When your gut is leaky, much larger boats never meant to get through (toxins, microbes, and undigested food particles) can escape into your bloodstream. Your immune system marks these foreign invaders as pathogens and attacks them. The good news is that you can repair a leaky gut. The 4R approach is a proven approach that I recommend to all of my patients to begin repairing their gut.
Step 4: Elimination
What remains after your body removes the nutrients and proteins in your food is a combination of water, electrolytes, and waste products, such as plant fiber and dead cells from the digestive tract. This excess solid waste material gets transported to the large intestine, where the water is absorbed. The remaining products get transformed into stool, which gets pushed out of the anus.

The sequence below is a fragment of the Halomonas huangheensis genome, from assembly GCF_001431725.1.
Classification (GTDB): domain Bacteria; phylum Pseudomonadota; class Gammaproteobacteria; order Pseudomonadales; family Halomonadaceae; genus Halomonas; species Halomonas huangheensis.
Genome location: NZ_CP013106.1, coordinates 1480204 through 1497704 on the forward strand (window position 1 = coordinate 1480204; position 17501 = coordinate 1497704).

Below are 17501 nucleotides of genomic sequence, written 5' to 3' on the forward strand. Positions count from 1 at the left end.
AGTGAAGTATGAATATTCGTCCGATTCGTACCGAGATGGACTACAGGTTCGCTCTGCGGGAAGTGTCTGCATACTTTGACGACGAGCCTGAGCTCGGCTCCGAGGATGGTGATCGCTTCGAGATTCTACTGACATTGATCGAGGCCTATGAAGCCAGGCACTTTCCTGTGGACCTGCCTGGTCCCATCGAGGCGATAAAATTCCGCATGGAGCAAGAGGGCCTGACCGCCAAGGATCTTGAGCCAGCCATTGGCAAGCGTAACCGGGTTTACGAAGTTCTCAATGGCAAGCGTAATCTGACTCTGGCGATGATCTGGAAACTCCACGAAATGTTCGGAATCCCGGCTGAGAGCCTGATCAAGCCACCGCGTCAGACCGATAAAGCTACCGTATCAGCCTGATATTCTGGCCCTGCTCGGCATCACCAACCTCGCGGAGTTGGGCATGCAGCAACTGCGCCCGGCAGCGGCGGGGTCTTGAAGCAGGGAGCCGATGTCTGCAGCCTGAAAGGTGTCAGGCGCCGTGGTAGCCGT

Digestive enzymes play a prominent role in the digestive process. Let’s look more at the benefits of digestive enzymes.
Benefits of Digestive Enzymes
Several types of digestive enzymes exist, and each has a distinctive role. All digestive enzymes are hydrolases, meaning they use water molecules to break food down into its basic building blocks, such as vitamins, minerals, and amino acids.2
I briefly discussed different digestive enzymes and their roles earlier. These enzymes come in many forms. There are protein-digesting enzymes, enzymes that digest starch and carbohydrates, and enzymes that digest fat. The primary digestive enzymes include:
- Amylase: Found in saliva, pancreatic and stomach juices, it breaks down carbs and starches into simple sugars
- Lactase: Breaks down lactose, a natural sugar in milk, into the simple sugars glucose and galactose